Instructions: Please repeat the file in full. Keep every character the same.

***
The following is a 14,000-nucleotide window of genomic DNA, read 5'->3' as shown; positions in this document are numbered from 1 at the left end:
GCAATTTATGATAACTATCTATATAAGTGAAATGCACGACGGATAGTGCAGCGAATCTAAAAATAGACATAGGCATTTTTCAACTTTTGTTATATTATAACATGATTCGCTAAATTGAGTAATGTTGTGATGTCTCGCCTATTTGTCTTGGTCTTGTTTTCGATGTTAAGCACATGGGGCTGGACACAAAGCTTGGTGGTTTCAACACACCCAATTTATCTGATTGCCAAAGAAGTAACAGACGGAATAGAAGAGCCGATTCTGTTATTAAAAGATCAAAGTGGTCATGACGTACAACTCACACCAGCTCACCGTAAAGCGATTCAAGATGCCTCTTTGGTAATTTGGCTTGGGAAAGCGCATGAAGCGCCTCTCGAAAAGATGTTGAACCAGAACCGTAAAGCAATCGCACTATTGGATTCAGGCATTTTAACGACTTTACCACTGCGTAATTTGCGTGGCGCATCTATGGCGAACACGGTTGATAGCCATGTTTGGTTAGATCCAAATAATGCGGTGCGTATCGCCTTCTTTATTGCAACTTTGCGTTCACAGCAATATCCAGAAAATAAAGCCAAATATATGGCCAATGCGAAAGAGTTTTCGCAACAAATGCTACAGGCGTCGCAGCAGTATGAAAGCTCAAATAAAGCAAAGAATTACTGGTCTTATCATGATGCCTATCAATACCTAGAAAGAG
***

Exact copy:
The following is a 14,000-nucleotide window of genomic DNA, read 5'->3' as shown; positions in this document are numbered from 1 at the left end:
GCAATTTATGATAACTATCTATATAAGTGAAATGCACGACGGATAGTGCAGCGAATCTAAAAATAGACATAGGCATTTTTCAACTTTTGTTATATTATAACATGATTCGCTAAATTGAGTAATGTTGTGATGTCTCGCCTATTTGTCTTGGTCTTGTTTTCGATGTTAAGCACATGGGGCTGGACACAAAGCTTGGTGGTTTCAACACACCCAATTTATCTGATTGCCAAAGAAGTAACAGACGGAATAGAAGAGCCGATTCTGTTATTAAAAGATCAAAGTGGTCATGACGTACAACTCACACCAGCTCACCGTAAAGCGATTCAAGATGCCTCTTTGGTAATTTGGCTTGGGAAAGCGCATGAAGCGCCTCTCGAAAAGATGTTGAACCAGAACCGTAAAGCAATCGCACTATTGGATTCAGGCATTTTAACGACTTTACCACTGCGTAATTTGCGTGGCGCATCTATGGCGAACACGGTTGATAGCCATGTTTGGTTAGATCCAAATAATGCGGTGCGTATCGCCTTCTTTATTGCAACTTTGCGTTCACAGCAATATCCAGAAAATAAAGCCAAATATATGGCCAATGCGAAAGAGTTTTCGCAACAAATGCTACAGGCGTCGCAGCAGTATGAAAGCTCAAATAAAGCAAAGAATTACTGGTCTTATCATGATGCCTATCAATACCTAGAAAGAG